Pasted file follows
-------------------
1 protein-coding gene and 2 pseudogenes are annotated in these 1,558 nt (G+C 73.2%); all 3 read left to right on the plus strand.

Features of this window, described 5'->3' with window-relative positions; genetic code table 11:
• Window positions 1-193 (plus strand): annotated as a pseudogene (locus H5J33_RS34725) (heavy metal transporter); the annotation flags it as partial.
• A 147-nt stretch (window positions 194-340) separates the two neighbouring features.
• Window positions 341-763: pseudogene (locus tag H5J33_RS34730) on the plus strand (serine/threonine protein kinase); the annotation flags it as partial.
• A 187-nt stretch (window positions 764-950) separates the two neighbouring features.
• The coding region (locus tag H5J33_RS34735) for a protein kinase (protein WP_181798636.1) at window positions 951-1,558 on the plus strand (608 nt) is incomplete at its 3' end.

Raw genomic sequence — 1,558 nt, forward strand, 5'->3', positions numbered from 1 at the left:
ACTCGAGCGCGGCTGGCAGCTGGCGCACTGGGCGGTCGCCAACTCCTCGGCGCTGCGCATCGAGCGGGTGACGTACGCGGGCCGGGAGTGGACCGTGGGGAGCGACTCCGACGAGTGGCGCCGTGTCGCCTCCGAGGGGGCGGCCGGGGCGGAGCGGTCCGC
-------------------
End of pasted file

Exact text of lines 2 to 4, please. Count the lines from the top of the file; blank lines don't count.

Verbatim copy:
Features of this window, described 5'->3' with window-relative positions; genetic code table 11:
• Window positions 1-193 (plus strand): annotated as a pseudogene (locus H5J33_RS34725) (heavy metal transporter); the annotation flags it as partial.
• A 147-nt stretch (window positions 194-340) separates the two neighbouring features.